Matthew McConaughey stars in this Civil War drama based on a true story. He's Newton Knight, a Confederate nurse, whose job is to carry the wounded off the battle field to tents where officers are treated before lower ranked men, no matter how severe their injuries. Upset by the way the soldiers are left to die, and also the unfair new law that exempts wealthy farmers that own a certain number of slaves from serving in the Army, Knight is ready to desert.
When a young relative of his is killed during his first battle, it gives Knight the push he was looking for to leave. He brings the boy's body back to his mother, and has to go into hiding because desertion was punishable by hanging. He makes a short visit to his wife (Keri Russell) and baby in Jones County, Mississippi and with the aid of Rachel (Gugu Mbatha Raw), a slave girl from a nearby estate, he hides out in a swamp with a group of runaway slaves.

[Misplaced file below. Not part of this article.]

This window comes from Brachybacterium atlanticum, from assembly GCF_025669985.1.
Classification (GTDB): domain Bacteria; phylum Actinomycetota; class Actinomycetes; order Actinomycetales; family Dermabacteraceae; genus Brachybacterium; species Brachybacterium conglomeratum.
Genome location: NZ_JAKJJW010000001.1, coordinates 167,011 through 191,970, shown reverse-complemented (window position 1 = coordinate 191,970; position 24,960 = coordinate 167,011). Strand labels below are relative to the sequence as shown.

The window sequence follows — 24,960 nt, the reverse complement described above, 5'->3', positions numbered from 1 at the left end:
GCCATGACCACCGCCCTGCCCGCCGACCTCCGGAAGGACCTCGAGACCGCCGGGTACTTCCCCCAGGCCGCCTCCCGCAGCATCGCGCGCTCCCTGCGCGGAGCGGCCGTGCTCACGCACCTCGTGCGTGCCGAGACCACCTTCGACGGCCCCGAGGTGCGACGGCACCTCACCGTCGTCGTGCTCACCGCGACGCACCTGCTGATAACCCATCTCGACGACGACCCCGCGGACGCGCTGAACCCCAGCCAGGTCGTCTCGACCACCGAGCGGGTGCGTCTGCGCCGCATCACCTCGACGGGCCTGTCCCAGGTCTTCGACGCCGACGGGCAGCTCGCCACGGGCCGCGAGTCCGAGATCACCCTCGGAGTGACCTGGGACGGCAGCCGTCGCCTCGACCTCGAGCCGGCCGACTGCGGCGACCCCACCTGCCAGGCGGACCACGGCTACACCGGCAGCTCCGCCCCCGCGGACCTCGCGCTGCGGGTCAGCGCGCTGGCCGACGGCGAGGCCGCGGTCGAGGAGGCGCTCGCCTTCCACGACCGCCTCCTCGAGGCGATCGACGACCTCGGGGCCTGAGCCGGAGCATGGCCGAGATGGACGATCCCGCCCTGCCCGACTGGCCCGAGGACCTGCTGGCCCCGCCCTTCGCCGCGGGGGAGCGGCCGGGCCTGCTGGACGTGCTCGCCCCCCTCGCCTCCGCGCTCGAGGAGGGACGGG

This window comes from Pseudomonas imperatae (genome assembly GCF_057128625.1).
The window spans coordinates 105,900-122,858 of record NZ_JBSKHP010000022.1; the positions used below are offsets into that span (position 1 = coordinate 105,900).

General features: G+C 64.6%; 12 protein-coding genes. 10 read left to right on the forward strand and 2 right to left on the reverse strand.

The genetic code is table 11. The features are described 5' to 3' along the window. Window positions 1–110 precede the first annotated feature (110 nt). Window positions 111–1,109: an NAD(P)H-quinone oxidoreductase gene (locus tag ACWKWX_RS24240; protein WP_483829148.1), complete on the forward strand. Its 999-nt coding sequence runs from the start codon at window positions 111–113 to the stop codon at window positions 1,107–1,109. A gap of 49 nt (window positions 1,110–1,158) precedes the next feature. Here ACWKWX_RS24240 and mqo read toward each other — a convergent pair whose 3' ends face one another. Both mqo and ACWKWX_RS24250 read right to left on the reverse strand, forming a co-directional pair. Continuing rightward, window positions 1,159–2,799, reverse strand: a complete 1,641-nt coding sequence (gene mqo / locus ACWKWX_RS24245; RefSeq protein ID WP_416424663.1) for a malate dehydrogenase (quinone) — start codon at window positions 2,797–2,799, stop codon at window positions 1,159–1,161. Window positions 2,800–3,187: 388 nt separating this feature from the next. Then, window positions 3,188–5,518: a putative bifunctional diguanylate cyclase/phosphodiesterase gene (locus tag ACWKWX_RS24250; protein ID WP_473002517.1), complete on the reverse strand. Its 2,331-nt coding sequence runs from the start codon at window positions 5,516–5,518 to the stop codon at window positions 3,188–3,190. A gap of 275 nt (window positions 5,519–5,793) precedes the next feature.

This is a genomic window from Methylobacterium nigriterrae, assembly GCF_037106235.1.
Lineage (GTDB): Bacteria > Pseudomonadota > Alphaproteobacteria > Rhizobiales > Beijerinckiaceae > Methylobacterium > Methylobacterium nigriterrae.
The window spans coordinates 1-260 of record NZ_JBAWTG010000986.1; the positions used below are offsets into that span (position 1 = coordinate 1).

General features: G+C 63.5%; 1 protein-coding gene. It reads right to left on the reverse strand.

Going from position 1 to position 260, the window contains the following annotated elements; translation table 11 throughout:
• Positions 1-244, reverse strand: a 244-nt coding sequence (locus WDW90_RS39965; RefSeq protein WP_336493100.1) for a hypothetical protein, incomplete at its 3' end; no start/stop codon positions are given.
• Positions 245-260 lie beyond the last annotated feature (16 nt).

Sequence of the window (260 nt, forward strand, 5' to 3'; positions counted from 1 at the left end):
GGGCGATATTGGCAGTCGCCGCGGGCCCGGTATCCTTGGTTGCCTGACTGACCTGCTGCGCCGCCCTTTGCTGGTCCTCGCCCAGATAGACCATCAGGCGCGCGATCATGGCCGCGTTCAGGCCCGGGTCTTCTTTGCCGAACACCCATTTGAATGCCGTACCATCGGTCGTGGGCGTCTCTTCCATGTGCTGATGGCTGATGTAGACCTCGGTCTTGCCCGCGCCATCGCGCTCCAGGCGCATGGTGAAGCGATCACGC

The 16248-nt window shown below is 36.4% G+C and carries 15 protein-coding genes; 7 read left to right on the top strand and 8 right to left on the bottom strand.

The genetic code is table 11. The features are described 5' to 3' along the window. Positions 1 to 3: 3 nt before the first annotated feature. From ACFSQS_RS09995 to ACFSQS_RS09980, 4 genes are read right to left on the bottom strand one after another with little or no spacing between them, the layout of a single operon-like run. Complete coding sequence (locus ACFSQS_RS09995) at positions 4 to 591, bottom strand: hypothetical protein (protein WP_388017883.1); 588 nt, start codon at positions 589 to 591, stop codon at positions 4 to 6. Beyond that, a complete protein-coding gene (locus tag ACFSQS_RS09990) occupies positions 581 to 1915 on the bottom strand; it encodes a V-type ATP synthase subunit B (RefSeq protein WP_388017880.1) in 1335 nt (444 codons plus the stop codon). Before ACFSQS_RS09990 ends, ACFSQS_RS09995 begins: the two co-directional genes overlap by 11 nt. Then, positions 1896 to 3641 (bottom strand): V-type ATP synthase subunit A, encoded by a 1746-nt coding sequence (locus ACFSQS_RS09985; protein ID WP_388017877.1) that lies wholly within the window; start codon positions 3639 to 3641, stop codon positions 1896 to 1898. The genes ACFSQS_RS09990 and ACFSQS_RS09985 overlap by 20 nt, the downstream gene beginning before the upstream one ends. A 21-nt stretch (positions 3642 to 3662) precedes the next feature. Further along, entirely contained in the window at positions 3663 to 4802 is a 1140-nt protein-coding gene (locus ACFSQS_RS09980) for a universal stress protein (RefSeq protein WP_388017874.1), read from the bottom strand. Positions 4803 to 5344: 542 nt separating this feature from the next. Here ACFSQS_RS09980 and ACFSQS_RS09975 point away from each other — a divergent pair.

Soon, other deserting soldiers join the small group in the swamp and Knight, a thoughtful and passionate man becomes their leader. He quotes bible verses and gives encouragement to the men. Local farmers (mostly women left to fend for themselves and children after their husbands went off to war) provide guns, ammo and food to the group.
Knight discovers that the Confederate army is taking the local farmers' livestock and crops, which would ultimately leave them to starve over the winter months. Knight, bearded, thin and calm, is a man who hates injustice and leads his group in armed retaliation against the soldiers. They attack and return to the swamp, where the army will not follow. They become so successful, that they create the Free State of Jones.
McConaughey is very good in the role of the determined, gritty, compassionate man. Also good is Mahershala Ali as Moses Washington, a slave and friend of Knight.
Director Gary Ross's action/drama delivers an interesting story with good performances. The pace is slow at times (2 hours 19 minutes running time) and a side story about one of Knight's descendants involved in a mixed racial marriage court case, seems unnecessary.